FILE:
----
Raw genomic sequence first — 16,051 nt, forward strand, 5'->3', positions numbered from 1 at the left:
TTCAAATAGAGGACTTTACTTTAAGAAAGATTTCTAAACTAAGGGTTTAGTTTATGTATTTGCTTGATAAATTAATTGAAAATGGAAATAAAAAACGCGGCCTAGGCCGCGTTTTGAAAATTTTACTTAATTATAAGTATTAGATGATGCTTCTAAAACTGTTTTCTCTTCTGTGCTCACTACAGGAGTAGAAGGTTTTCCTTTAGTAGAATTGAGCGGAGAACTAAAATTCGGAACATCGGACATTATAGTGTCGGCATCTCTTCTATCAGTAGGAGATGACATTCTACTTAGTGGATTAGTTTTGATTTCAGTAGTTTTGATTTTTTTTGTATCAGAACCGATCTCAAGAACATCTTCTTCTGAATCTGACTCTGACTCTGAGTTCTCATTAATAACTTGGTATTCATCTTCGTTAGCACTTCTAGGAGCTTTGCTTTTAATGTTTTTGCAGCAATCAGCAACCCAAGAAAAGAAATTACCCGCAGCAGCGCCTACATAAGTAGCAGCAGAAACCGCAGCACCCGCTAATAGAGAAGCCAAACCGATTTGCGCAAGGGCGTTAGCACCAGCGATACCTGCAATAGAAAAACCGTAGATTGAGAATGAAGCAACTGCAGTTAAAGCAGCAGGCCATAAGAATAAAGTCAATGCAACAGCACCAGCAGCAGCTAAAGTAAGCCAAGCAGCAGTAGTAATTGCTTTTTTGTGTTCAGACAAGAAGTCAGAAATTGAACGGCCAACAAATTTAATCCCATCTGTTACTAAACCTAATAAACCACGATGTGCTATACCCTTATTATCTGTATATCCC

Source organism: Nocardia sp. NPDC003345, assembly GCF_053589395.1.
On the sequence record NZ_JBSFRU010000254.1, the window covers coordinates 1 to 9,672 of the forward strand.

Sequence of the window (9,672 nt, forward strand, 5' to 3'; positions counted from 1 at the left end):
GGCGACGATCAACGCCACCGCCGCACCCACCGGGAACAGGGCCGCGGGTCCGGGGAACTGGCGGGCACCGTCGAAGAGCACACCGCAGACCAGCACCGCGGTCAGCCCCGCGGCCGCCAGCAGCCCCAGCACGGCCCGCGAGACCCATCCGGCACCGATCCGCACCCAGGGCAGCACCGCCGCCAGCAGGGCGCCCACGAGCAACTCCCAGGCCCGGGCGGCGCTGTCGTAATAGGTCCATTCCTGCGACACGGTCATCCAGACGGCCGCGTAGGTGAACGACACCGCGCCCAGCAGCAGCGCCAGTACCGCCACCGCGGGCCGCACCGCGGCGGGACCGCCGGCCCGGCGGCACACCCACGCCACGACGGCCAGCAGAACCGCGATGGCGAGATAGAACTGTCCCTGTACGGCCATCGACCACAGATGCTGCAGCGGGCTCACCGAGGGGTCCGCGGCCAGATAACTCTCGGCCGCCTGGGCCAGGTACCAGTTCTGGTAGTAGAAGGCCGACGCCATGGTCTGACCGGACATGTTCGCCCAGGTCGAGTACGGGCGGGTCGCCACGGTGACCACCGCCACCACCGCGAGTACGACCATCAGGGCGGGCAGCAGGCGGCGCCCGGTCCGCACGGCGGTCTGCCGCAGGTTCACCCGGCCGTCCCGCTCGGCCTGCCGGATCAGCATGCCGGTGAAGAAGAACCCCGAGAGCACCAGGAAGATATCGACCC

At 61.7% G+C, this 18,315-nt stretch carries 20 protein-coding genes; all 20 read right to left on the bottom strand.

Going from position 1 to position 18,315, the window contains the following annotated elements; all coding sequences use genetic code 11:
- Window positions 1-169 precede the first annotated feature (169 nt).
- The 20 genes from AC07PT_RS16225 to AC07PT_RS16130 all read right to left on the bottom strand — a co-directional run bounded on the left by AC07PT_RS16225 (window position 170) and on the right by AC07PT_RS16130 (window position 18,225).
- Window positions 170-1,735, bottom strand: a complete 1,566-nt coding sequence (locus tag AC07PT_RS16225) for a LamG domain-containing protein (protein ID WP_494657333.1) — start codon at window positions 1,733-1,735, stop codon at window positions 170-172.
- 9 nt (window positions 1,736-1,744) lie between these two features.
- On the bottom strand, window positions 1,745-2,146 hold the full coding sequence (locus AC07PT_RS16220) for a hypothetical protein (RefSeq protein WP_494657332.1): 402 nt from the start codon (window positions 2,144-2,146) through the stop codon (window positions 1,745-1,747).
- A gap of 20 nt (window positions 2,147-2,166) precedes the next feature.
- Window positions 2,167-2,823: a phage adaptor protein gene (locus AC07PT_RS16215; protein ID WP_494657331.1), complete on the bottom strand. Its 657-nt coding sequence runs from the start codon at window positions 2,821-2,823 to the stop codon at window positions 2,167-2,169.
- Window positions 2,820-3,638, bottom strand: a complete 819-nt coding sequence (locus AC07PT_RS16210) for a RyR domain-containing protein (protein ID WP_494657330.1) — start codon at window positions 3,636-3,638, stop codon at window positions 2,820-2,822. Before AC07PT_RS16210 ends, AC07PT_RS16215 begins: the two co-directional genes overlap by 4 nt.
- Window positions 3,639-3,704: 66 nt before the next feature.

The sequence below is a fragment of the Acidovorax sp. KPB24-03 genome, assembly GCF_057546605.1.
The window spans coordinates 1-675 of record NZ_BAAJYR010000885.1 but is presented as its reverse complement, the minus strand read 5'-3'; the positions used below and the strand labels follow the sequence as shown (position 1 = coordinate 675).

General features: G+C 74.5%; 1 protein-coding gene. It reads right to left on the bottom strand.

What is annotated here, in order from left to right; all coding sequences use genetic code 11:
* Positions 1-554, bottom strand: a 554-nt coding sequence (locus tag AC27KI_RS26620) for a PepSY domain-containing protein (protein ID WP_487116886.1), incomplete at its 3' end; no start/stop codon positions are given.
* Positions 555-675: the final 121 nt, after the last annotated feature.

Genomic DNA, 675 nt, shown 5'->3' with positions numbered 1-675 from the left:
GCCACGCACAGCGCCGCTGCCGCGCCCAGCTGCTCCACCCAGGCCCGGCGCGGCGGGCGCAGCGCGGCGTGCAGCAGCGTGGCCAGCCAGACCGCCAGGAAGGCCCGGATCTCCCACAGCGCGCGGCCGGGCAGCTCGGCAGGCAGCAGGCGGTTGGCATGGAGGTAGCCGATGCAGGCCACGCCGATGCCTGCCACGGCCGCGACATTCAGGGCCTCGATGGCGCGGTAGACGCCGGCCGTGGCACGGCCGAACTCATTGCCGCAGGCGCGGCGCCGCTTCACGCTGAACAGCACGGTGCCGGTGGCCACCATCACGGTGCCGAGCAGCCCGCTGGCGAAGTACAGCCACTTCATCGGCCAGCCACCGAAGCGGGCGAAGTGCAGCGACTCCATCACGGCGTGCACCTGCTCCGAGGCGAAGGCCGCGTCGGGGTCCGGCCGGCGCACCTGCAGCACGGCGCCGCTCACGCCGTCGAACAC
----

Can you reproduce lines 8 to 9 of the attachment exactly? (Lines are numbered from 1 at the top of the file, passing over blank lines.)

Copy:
Going from position 1 to position 18,315, the window contains the following annotated elements; all coding sequences use genetic code 11:
- Window positions 1-169 precede the first annotated feature (169 nt).